The menu at the Saltbox is a simple one. Food occupies just one side of one page (the other side is for wines; they have a nice wine list). The entrees aren’t fancy: just organic, locally sourced ingredients that are properly cooked to create simple but extremely tasty dishes. Don’t expect fancy sauces and dishes with names you cannot pronounce: pot roast, roasted chicken, caesar salad are the kinds of things you’ll find on their menu. And a lot of the produce comes right from their own garden, which, cleverly, is on the roof! Here is a picture of a friend of ours, who was having lunch with my wife, checking out their rooftop garden:

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In the above picture the proprietor, Sean Johnston, is behind her on the right. He seems to be a great guy, constantly wandering the restaurant checking on guests and helping out. You can’t miss him: he’s extremely tall and has a wonderful Irish accent (he’s from Northern Ireland). Unlike Sean, his wife, Jennifer, is a local girl (from San Carlos). She’s the chef.

The night we had dinner there, we began with wine (we had arrived before 5:30, so we couldn’t actually order yet). As it turns out, we each had a glass of something different, and we each were very pleased with our choices. My wife, who is starting to explore different types of wine, asked for a tasting of an unfamiliar vintage, and she was accommodated with no trouble. She loved what she tasted, and immediately ordered a glass.

When it came time to order, we all had different entrees—although, in an odd coincidence, each entree contained some form of chicken. I ordered the Spring Pappardelle Pasta and added chicken (you can have it with or without). My wife ordered the Roast Chicken, which was served on a bed of “shallot mashers”. One of our friends ordered the Cobb Salad, with the optional chicken added on. His wife ordered the Kale Salad, again with the chicken add-on. Three of us also tried the heavenly mushroom and asparagus soup. And just for fun we had one order of the homemade potato chips, which were great. Finally, we finished with a couple of really nice desserts: I just loved my lemon tart.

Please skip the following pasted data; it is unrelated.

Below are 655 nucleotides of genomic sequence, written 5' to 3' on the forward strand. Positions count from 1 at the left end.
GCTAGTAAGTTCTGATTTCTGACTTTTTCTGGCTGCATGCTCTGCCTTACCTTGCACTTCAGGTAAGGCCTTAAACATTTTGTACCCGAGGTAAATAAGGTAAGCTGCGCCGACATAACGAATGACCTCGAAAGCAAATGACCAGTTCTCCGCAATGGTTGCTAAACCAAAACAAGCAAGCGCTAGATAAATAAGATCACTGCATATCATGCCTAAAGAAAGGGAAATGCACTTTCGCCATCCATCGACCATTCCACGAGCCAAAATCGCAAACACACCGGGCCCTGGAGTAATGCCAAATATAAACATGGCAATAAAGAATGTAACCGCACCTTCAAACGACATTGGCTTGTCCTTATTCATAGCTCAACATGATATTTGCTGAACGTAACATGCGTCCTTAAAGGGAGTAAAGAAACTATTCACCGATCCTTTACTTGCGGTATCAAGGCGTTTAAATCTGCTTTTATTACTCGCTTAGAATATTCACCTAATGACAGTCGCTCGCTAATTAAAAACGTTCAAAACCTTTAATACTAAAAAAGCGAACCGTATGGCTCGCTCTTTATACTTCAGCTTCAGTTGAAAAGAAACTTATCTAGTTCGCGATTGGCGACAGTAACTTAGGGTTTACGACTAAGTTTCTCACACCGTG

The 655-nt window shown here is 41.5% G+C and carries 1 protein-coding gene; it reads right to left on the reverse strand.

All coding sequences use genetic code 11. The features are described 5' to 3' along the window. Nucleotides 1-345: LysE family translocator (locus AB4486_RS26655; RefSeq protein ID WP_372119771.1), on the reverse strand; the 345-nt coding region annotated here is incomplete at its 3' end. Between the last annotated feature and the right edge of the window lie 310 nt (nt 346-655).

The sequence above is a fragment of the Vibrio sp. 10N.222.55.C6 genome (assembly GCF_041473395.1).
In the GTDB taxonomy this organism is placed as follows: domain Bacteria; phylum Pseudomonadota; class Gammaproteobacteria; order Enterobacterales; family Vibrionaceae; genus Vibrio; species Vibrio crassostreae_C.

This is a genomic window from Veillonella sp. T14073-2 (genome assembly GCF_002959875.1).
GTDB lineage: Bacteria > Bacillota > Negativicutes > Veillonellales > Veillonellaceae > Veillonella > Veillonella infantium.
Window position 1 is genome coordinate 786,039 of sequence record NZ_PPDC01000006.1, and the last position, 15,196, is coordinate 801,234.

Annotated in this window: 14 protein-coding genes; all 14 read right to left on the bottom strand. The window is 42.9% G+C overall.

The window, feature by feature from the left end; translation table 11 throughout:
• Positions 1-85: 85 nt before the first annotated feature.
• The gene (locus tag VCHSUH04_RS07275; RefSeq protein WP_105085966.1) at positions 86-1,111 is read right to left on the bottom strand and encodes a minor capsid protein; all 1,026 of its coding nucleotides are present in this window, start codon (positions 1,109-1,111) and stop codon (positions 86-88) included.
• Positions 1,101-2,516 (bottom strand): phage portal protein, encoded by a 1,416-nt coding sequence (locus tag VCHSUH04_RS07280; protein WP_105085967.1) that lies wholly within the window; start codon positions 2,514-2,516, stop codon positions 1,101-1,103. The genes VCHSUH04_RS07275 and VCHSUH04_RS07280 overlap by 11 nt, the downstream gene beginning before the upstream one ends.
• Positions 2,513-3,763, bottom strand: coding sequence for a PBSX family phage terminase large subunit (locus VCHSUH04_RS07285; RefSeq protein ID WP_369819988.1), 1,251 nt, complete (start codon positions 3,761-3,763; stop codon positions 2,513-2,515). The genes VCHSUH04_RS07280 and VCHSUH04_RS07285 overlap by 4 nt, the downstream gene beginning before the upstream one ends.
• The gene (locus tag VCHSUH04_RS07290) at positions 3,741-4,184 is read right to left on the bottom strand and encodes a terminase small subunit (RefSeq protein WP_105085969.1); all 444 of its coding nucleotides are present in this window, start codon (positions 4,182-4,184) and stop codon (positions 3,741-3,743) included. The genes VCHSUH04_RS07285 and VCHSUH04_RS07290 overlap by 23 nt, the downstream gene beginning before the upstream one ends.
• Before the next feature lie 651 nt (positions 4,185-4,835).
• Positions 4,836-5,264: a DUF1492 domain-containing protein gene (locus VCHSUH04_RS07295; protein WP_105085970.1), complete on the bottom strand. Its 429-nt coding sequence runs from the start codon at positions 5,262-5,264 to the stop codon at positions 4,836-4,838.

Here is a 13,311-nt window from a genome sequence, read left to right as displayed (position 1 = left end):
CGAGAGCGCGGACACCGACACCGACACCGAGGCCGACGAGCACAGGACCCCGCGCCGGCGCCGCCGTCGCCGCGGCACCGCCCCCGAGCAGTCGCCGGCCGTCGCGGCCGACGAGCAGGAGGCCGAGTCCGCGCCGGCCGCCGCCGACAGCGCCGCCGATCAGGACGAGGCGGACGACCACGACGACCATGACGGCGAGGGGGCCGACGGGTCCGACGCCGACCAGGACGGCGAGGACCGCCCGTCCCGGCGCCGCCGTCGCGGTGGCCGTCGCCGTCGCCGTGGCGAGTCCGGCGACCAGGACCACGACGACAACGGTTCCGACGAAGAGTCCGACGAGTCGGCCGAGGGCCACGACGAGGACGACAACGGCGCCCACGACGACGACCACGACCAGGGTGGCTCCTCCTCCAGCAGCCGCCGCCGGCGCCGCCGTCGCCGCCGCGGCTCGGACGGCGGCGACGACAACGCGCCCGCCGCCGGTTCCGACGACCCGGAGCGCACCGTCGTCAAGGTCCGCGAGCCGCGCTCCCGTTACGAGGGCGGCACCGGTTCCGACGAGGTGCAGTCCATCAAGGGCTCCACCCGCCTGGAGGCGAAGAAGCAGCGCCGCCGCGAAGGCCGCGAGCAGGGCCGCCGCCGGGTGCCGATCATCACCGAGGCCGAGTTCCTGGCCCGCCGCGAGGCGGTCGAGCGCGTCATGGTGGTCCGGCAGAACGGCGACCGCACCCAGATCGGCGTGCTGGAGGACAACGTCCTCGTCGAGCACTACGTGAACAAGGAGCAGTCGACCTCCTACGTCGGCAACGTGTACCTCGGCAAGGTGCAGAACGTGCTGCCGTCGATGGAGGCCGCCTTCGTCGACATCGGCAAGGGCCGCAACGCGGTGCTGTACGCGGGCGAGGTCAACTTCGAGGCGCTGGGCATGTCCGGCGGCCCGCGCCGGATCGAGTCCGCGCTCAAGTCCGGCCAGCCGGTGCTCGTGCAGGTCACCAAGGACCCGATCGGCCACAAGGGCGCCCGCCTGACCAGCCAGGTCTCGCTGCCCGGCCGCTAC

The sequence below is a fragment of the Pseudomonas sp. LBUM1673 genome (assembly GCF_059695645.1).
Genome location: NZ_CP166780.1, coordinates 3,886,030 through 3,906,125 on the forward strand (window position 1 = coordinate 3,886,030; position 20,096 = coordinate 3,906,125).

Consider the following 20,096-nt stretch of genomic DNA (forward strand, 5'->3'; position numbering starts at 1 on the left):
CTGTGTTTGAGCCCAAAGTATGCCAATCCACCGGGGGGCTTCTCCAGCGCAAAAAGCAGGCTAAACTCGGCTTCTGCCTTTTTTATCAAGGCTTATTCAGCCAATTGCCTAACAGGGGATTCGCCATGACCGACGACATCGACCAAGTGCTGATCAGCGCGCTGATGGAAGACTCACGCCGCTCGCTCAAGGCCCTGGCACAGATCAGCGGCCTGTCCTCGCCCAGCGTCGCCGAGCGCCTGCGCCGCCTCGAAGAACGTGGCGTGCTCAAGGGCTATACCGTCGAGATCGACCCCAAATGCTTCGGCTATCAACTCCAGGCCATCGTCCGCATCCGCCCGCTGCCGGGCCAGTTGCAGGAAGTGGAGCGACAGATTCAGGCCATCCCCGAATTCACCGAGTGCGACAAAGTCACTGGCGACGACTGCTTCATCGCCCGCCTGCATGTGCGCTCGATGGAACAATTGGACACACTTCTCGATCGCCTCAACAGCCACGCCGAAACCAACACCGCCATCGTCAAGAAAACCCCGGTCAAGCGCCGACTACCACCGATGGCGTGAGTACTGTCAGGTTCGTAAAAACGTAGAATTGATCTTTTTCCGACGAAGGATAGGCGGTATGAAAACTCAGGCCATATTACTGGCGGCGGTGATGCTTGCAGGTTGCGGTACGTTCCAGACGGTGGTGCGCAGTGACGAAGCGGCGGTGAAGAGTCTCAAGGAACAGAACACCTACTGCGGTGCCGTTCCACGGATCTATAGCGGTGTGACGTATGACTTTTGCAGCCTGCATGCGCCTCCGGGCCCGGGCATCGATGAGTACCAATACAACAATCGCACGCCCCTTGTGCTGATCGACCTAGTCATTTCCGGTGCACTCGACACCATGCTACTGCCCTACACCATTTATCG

Jennifer changes the menu frequently, so these dishes may not all be on your menu. Here are some photos of one day’s menus, to give you a better idea of what you can expect, food-wise:

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Johnston’s Saltbox is a wonderful addition to our local food scene. I expect that my wife and I will be there often, at least when we aren’t trying out some of the other new restaurants that are popping up.

Before I close this post, I thought I’d toss in an update on the “Loop” gas station/market/eating place that is being built on El Camino at 5th Ave (previously mentioned in my post Dining High and Low). I managed to visit the one in Santa Clara, on Great America Parkway (near 237):

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From the outside it looks pretty much like any other gas station/mini mart. If you simply pay at the pump and never go inside, you wouldn’t realize that there was anything special about it. But go inside and indeed there is something a bit different here. Not radically different, but start looking and you’ll see things you don’t see in a typical mini-mart. For instance, they have a salad bar with soups. You can get pizza and hot dogs, but somewhat more sophisticated entrees as well. There are places to sit, so you can put together a full, balanced meal and then sit and eat it—in a gas station!

The Loop has an extensive wine collection, and a separate, refrigerated room just for beer. And then there is the signage. The sign above the restrooms, for instance, says “Way to Go.” They sure do seem to have a sense of humor…

Whether or not I’ll ever take advantage of this place remains to be seen: I do drive by on my way to Menlo Park or Palo Alto from time-to-time, so I could see myself buying gas from them. And if I’m buying gas, it would be a logical next step to head inside and see what’s what. Although I don’t typically buy the kind of stuff you find in a normal gas station mini-mart, the Loop does offer a different class of fare. So maybe…